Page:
# VBA Square Root

Published on :

21 Aug, 2024

Blog Author :

Wallstreetmojo Team

Edited by :

Ashish Kumar Srivastav

Reviewed by :

Dheeraj Vaidya

## Excel VBA Square Root (SQR) Function

In VBA, we have a built-in function called “SQR.” This function returns the square root for the given number provided in the input. The Square Root function requires only one argument for its function: Number.

The SQRT is a square root function in both Excel and VBA. The method to use this function is SQR(Number). One may use it to calculate the square root of a given number in Excel. However, the nomenclature is different. For example, one may write as SQRT compared to SQR in VBA.

Below is the syntax of the SQR function.

Number: For this argument, we need to supply the Number for which we are trying to find the square root. The Number could be a direct supply of a Number or Number assigned to the variable, or a Number with cell reference is valid.

This function is available with both worksheet and VBA function. But in a worksheet, it is available as SQRT.

### Examples of Square Root in Excel VBA

#### Example #1

Now, we will try to write code to find the square root for the number 64.

But, first, start the VBA subroutine.

Code:

```Sub Square_Root_Example()

End Sub```

Define two variables as Integer. One is to store the Number, and another is to show the result of the square root value.

Code:

```Sub Square_Root_Example()

Dim ActualNumber As Integer
Dim SquareNumber As Integer

End Sub```

For the variable “ActualNumber,” assign the value of the number 64.

Code:

```Sub Square_Root_Example()

Dim ActualNumber As Integer
Dim SquareNumber As Integer

ActualNumber = 64

End Sub```

We will assign the square root value for another variable, enter the variable name, put an equal sign, and open the SQR function.

The only argument of the SQR function is “Number” since we have already assigned the number 64 to the variable “ActualNumber.” So, let us supply the same variable name in the SQR function.

Next, show the result in the message box. For example, the square root number assigned to the variable “SquareNumber” shows the same variable name in the message box.

Code:

```Sub Square_Root_Example()

Dim ActualNumber As Integer
Dim SquareNumber As Integer

ActualNumber = 64
SquareNumber = Sqr(ActualNumber)

MsgBox SquareNumber

End Sub```

We have completed coding.

Run the code using excel shortcut key F5 and see what we get in the message box.

The Square Root of the number 64 is 8, 8 * 8 = 64.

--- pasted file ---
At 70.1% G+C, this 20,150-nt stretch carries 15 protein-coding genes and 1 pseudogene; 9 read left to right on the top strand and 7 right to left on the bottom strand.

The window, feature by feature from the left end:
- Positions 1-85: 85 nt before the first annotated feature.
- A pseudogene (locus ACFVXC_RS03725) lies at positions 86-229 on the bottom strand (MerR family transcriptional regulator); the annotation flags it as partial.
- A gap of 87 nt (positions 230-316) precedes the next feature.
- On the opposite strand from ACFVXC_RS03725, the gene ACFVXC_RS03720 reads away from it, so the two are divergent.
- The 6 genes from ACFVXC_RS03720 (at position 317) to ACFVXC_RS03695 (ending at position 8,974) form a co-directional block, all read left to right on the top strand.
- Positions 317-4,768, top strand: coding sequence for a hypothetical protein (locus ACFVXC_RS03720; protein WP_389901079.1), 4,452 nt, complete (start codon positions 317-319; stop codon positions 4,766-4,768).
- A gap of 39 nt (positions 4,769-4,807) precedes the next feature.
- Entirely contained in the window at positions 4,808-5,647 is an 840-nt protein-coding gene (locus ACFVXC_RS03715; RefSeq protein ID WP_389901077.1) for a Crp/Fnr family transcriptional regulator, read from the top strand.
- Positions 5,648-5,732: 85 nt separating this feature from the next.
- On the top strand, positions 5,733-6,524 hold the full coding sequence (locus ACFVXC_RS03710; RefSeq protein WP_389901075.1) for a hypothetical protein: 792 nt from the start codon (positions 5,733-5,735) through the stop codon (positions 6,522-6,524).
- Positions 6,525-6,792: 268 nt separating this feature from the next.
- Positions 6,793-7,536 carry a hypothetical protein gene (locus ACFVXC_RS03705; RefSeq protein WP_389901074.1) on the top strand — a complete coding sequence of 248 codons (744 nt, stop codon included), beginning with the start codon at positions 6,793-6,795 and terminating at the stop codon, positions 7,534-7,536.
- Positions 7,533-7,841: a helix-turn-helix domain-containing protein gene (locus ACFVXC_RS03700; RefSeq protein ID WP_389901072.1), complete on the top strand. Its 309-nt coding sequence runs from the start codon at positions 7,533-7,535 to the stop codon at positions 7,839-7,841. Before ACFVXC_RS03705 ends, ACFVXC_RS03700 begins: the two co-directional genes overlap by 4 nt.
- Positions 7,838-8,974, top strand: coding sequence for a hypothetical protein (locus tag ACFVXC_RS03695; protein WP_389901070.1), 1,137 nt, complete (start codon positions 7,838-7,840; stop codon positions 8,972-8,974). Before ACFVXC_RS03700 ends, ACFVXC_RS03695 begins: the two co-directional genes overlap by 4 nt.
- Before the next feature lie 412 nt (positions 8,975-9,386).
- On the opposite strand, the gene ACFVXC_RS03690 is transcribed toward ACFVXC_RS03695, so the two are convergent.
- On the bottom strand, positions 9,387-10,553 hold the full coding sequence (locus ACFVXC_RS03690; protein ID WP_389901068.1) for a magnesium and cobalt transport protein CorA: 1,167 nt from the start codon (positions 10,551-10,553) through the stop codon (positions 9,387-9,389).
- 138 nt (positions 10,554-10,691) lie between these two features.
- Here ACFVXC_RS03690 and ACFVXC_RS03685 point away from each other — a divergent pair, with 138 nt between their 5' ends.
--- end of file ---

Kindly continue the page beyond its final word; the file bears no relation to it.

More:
#### Example #2

One more thing we need to remember while calculating sqrt in VBA is when the variable data type is either integer or long. Then, the result rounds off to the nearest integer or whole number value.

For example, if you are trying to find the square root for the number 70, there is no square root for this. But in VBA, it shows as 8 only because 8 is the nearest square root integer value.

Look at the below code.

Code:

```Sub Square_Root_Example1()

Dim ActualNumber As Integer
Dim SquareNumber As Integer

ActualNumber = 70
SquareNumber = Sqr(ActualNumber)

MsgBox SquareNumber

End Sub```

The actual square root number result for 70 is 8.3666. But with VBA, it will round to the nearest integer value 8.

One thing we can do to rectify this error is we need to change the data type of the variable “SquareNumber” to “Double.”

Code:

```Sub Square_Root_Example1()

Dim ActualNumber As Integer
Dim SquareNumber As Double

ActualNumber = 70
SquareNumber = Sqr(ActualNumber)

MsgBox SquareNumber

End Sub```

Run the code manually or through the F5 key to see the result.

As you can see, the result is accurate now, i.e., 8.366602. This is because of the data type assigned to the variable “SquareNumber.”

### Things to Remember

• In VBA, to find the square root of the number formula is SQR, and in the worksheet, it is SQRT.
• The Number we supply to the SQR function should be a positive number, or else we will get #NUM! Error.

This article has been a guide to VBA Square Root Function. Here, we discuss calculating square roots using the SQRT function in Excel VBA with practical examples and a downloadable Excel template. Below you can find some useful Excel VBA articles: -